“It’s been so interesting – and a great learning journey. On the programme, my understanding of sustainable development have definitely increased, and I’ve become more protective of the environment. I’ll now continue with my studies and go back to Uganda and implement the knowledge I’ve gained,” she says.
But first, this Friday, the farewell ceremony awaits, and Doreen Nakyejwe will give a speech to the other international students. Besides congratulating them, her message will be for them to dare to dream.
“I want to encourage them to aim high and never give up on their dreams. I want to wish them all the best in life after graduation,” she says.
Do you have any advice for other students who are considering Örebro University?
“Örebro University is both welcoming and quiet – it feels like home. You’ll be encouraged in your studies by supportive teachers and welcoming staff, and you’ll have a lot of fun outside of your studies. What’s more, Örebro as a town offers an amazing setting with wonderful and friendly people.”
Taking with him a critical approach
Silvestr Horák from Prague in the Czech Republic graduates from the one-year Master’s Programme in Strategic Communication. He says his bachelor’s studies were more practically oriented, while he felt that the master’s programme had a more academic profile.
“That may sound boring, but that’s not the case! Studying here teaches you to adopt a critical approach to your field. There were smaller student groups and the friendly atmosphere – not only between students but also in relation to the teachers – was super charming. It’s definitely different from back home.“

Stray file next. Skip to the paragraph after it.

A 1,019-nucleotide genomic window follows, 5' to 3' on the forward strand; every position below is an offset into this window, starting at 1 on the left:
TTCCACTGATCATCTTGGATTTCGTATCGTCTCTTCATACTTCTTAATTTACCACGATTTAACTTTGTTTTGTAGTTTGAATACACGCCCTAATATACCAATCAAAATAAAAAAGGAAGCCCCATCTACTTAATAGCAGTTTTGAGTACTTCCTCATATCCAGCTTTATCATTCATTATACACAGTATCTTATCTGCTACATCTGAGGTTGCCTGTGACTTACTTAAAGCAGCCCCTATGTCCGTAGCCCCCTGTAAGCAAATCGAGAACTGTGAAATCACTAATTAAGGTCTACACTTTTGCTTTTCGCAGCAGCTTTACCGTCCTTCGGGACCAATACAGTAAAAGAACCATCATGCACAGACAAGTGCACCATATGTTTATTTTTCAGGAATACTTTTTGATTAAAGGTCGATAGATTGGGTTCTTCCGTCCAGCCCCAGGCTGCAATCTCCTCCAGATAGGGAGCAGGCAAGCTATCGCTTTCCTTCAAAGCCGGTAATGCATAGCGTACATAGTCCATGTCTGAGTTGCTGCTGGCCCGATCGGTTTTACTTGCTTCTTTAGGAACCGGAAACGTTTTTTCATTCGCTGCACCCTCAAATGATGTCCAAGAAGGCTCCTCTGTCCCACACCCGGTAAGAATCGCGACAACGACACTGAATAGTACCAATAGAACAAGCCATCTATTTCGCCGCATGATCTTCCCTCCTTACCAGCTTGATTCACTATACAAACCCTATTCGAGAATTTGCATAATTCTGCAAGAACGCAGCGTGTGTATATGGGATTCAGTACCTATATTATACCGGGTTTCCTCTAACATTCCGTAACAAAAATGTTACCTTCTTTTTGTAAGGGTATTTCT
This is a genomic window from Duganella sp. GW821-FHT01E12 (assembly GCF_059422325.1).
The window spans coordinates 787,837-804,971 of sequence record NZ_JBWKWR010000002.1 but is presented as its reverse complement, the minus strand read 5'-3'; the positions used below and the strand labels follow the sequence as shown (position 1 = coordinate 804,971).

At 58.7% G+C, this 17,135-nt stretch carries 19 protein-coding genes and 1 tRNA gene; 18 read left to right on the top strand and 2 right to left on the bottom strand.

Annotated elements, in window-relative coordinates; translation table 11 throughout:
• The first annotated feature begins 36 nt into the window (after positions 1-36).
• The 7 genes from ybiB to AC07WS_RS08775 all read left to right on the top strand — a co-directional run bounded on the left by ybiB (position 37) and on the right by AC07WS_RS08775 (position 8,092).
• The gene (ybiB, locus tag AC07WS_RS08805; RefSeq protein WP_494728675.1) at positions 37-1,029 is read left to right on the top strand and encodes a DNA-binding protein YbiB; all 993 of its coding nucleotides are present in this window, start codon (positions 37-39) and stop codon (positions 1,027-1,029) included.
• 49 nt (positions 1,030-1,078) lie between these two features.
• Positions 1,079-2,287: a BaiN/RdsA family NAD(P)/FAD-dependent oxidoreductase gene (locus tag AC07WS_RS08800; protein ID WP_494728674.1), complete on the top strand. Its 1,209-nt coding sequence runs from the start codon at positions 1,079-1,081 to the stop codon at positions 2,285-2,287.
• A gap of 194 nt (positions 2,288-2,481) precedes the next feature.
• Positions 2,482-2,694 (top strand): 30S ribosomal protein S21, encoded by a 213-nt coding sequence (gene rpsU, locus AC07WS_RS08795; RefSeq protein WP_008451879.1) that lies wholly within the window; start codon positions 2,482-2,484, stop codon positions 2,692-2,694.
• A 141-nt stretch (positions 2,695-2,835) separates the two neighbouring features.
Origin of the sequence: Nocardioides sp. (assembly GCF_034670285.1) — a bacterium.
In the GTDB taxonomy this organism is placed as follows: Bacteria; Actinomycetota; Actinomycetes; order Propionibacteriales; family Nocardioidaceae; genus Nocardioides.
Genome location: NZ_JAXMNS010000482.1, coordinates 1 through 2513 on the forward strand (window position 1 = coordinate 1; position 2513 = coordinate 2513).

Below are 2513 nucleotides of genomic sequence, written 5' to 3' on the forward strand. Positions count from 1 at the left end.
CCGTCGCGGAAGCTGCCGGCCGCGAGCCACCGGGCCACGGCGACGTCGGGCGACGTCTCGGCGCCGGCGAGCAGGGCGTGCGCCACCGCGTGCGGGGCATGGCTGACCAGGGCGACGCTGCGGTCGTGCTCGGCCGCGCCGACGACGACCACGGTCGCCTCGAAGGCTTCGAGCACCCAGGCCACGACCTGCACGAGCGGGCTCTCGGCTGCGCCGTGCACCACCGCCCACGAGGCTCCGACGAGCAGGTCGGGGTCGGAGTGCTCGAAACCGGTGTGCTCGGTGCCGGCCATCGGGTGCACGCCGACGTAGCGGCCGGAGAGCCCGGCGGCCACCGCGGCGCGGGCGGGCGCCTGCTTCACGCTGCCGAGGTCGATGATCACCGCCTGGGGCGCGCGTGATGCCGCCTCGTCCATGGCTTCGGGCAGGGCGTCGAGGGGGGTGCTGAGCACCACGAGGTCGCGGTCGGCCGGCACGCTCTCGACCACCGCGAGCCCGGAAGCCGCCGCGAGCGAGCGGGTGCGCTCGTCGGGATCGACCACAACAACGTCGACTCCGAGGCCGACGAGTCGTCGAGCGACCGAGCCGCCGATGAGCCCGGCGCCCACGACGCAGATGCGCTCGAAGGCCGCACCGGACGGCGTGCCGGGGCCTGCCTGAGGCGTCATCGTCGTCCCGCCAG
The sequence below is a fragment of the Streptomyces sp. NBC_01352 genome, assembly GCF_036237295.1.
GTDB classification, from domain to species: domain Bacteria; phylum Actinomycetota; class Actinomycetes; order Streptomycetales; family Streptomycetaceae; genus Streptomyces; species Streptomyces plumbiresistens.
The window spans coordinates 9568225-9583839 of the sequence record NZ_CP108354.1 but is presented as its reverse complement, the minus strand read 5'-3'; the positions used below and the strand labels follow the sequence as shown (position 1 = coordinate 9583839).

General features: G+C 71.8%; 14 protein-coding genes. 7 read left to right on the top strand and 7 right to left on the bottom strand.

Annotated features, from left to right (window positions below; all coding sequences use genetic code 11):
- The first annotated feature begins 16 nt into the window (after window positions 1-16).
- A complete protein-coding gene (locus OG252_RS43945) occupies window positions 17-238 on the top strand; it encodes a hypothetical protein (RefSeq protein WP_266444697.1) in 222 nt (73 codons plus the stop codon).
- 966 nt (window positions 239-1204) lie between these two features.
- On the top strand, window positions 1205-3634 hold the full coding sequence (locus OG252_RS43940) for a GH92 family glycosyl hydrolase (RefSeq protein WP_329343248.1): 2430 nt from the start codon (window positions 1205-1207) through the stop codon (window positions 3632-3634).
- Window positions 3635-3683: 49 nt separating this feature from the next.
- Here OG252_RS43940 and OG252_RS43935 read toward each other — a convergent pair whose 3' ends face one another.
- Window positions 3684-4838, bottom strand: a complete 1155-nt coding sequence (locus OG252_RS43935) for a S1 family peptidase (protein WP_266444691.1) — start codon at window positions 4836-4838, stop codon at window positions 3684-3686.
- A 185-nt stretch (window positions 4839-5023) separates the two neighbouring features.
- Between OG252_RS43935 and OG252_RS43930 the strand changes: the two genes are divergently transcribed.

The best thing about Örebro is also the most challenging – the fact that the town is relatively small.
“Örebro University is a solid academic choice but the true benefits lie in experiencing Sweden and for that, Örebro is the perfect town. The people I’ve met in Örebro are incredibly friendly and kind. The fact that everything’s within biking distance is amazing. The slow pace of life can get a bit tedious, especially in the winter. But I still think that Örebro is the best choice for getting to know Sweden. There are lots of activities and events that provide a perfect picture of Swedish culture.”
Increased competitiveness in the job market
Silvestr Horák thinks that anyone considering studying abroad should go for it, even if it may seem scary to leave family and friends.
“Leaving your home country expands your perspectives and makes you realise how, despite different backgrounds, we’re all the same. I’ll never forget my time here, but I do look forward to going home to Prague. I’m planning to look for a job and then get another degree abroad. Having degrees from foreign universities will give me a competitive edge when applying for jobs.”
I heard rumours about you getting a very special tattoo here in Örebro… Tell me more!
“Haha, that’s right. I had a tattoo of the Swedish word “LAGOM” done in Örebro. It’s a simple phrase, yet it completely encapsulates my encounter with the Swedish mentality. The tattoo is a memento from my time here. Life can be overwhelming at times, but just keep moving forward at a slow and steady pace. Not too much, not too little.”
Text and photo: Anna Lorentzon
Translation: Charlotta Hambre-Knight